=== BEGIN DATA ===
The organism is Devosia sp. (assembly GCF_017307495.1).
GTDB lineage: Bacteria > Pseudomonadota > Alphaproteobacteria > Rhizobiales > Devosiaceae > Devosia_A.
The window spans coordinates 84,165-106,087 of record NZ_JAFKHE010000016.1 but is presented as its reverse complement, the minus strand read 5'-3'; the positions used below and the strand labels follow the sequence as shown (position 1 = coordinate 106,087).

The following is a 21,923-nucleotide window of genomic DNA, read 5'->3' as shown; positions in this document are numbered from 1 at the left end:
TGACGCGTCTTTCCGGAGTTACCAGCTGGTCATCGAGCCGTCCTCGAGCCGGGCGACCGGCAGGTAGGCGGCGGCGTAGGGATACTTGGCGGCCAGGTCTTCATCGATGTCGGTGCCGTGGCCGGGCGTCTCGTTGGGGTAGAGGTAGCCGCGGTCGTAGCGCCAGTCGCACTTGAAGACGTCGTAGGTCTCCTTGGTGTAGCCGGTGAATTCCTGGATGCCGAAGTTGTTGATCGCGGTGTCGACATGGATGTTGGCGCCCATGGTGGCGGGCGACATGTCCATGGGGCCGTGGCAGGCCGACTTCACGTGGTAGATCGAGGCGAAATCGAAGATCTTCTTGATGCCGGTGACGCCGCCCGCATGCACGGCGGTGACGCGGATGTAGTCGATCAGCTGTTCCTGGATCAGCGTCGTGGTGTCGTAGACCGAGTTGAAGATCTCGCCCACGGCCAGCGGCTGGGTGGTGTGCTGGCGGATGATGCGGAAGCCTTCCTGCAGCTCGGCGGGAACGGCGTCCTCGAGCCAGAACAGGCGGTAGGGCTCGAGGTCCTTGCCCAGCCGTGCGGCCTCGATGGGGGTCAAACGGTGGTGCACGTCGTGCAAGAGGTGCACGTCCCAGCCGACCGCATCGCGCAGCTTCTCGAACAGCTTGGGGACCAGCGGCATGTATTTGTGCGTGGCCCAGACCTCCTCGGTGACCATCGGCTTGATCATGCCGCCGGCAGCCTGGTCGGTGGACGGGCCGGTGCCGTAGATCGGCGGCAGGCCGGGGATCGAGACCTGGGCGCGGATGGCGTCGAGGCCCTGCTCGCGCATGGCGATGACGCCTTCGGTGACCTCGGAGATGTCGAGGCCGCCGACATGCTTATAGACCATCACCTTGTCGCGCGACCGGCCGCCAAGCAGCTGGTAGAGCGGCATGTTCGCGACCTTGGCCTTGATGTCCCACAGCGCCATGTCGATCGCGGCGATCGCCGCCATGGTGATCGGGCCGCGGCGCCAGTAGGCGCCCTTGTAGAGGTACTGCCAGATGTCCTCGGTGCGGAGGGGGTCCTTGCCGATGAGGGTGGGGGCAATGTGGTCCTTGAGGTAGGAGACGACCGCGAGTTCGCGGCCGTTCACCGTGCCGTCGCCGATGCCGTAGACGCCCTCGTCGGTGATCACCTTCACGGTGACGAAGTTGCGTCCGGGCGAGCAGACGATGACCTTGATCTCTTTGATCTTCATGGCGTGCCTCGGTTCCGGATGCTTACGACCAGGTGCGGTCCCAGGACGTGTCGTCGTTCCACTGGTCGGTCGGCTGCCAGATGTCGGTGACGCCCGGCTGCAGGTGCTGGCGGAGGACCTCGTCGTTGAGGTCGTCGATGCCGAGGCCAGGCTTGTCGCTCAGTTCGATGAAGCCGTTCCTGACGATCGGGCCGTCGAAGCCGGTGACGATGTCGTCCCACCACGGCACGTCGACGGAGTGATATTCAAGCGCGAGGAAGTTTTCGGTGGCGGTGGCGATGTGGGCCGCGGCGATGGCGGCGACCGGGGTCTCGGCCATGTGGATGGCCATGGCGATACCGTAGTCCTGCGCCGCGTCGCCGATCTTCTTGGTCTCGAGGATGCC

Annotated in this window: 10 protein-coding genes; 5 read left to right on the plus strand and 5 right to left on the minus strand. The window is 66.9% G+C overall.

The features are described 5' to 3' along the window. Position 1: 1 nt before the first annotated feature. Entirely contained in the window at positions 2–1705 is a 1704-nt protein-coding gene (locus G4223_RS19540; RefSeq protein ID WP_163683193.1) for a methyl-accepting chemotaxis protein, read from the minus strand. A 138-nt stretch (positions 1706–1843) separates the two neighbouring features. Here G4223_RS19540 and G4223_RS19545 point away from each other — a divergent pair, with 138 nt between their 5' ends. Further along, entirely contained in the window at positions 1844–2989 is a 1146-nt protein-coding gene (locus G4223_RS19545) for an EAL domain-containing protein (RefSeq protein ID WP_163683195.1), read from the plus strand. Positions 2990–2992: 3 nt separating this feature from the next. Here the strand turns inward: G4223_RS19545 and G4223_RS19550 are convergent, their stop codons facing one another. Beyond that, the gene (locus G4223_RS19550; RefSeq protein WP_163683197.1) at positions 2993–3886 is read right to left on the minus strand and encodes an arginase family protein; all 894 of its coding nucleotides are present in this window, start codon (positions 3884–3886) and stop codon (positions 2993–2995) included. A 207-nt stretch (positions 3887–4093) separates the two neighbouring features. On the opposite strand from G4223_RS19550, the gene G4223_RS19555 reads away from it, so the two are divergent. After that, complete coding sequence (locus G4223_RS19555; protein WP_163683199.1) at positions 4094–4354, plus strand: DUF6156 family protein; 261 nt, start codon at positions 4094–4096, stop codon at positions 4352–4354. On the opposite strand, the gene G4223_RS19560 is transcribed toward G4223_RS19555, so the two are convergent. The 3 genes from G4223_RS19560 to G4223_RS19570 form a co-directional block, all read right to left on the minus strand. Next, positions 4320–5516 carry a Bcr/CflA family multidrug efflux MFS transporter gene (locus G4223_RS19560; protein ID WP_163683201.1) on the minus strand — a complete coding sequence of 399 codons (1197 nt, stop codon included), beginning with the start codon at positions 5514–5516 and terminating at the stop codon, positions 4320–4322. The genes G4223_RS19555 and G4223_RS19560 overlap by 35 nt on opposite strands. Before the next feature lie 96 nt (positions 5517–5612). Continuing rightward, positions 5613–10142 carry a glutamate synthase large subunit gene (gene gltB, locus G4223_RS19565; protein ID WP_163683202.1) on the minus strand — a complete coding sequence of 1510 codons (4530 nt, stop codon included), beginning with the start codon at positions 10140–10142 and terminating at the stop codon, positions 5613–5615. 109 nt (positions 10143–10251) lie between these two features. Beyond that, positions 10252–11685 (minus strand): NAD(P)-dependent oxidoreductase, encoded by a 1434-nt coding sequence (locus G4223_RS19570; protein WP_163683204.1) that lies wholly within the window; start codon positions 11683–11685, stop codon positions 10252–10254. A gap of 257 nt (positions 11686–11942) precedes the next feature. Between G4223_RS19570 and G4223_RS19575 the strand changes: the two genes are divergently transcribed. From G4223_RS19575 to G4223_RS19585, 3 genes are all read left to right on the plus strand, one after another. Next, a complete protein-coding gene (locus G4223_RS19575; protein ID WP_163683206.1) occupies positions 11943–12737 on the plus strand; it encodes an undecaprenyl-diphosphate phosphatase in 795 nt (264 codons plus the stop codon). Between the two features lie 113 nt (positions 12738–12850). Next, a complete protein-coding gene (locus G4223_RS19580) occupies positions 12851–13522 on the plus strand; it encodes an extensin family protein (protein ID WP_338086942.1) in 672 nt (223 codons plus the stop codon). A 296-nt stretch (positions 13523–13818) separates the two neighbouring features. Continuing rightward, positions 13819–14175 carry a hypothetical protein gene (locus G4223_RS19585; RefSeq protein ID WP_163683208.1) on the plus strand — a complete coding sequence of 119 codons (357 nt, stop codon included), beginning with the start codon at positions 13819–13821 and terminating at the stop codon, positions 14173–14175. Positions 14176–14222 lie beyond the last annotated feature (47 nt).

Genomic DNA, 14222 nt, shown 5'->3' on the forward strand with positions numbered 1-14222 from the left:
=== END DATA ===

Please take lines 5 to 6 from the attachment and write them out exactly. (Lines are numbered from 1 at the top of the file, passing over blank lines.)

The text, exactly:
TGACGCGTCTTTCCGGAGTTACCAGCTGGTCATCGAGCCGTCCTCGAGCCGGGCGACCGGCAGGTAGGCGGCGGCGTAGGGATACTTGGCGGCCAGGTCTTCATCGATGTCGGTGCCGTGGCCGGGCGTCTCGTTGGGGTAGAGGTAGCCGCGGTCGTAGCGCCAGTCGCACTTGAAGACGTCGTAGGTCTCCTTGGTGTAGCCGGTGAATTCCTGGATGCCGAAGTTGTTGATCGCGGTGTCGACATGGATGTTGGCGCCCATGGTGGCGGGCGACATGTCCATGGGGCCGTGGCAGGCCGACTTCACGTGGTAGATCGAGGCGAAATCGAAGATCTTCTTGATGCCGGTGACGCCGCCCGCATGCACGGCGGTGACGCGGATGTAGTCGATCAGCTGTTCCTGGATCAGCGTCGTGGTGTCGTAGACCGAGTTGAAGATCTCGCCCACGGCCAGCGGCTGGGTGGTGTGCTGGCGGATGATGCGGAAGCCTTCCTGCAGCTCGGCGGGAACGGCGTCCTCGAGCCAGAACAGGCGGTAGGGCTCGAGGTCCTTGCCCAGCCGTGCGGCCTCGATGGGGGTCAAACGGTGGTGCACGTCGTGCAAGAGGTGCACGTCCCAGCCGACCGCATCGCGCAGCTTCTCGAACAGCTTGGGGACCAGCGGCATGTATTTGTGCGTGGCCCAGACCTCCTCGGTGACCATCGGCTTGATCATGCCGCCGGCAGCCTGGTCGGTGGACGGGCCGGTGCCGTAGATCGGCGGCAGGCCGGGGATCGAGACCTGGGCGCGGATGGCGTCGAGGCCCTGCTCGCGCATGGCGATGACGCCTTCGGTGACCTCGGAGATGTCGAGGCCGCCGACATGCTTATAGACCATCACCTTGTCGCGCGACCGGCCGCCAAGCAGCTGGTAGAGCGGCATGTTCGCGACCTTGGCCTTGATGTCCCACAGCGCCATGTCGATCGCGGCGATCGCCGCCATGGTGATCGGGCCGCGGCGCCAGTAGGCGCCCTTGTAGAGGTACTGCCAGATGTCCTCGGTGCGGAGGGGGTCCTTGCCGATGAGGGTGGGGGCAATGTGGTCCTTGAGGTAGGAGACGACCGCGAGTTCGCGGCCGTTCACCGTGCCGTCGCCGATGCCGTAGACGCCCTCGTCGGTGATCACCTTCACGGTGACGAAGTTGCGTCCGGGCGAGCAGACGATGACCTTGATCTCTTTGATCTTCATGGCGTGCCTCGGTTCCGGATGCTTACGACCAGGTGCGGTCCCAGGACGTGTCGTCGTTCCACTGGTCGGTCGGCTGCCAGATGTCGGTGACGCCCGGCTGCAGGTGCTGGCGGAGGACCTCGTCGTTGAGGTCGTCGATGCCGAGGCCAGGCTTGTCGCTCAGTTCGATGAAGCCGTTCCTGACGATCGGGCCGTCGAAGCCGGTGACGATGTCGTCCCACCACGGCACGTCGACGGAGTGATATTCAAGCGCGAGGAAGTTTTCGGTGGCGGTGGCGATGTGGGCCGCGGCGATGGCGGCGACCGGGGTCTCGGCCATGTGGATGGCCATGGCGATACCGTAGTCCTGCGCCGCGTCGCCGATCTTCTTGGTCTCGAGGATGCC

Annotated in this window: 10 protein-coding genes; 5 read left to right on the plus strand and 5 right to left on the minus strand. The window is 66.9% G+C overall.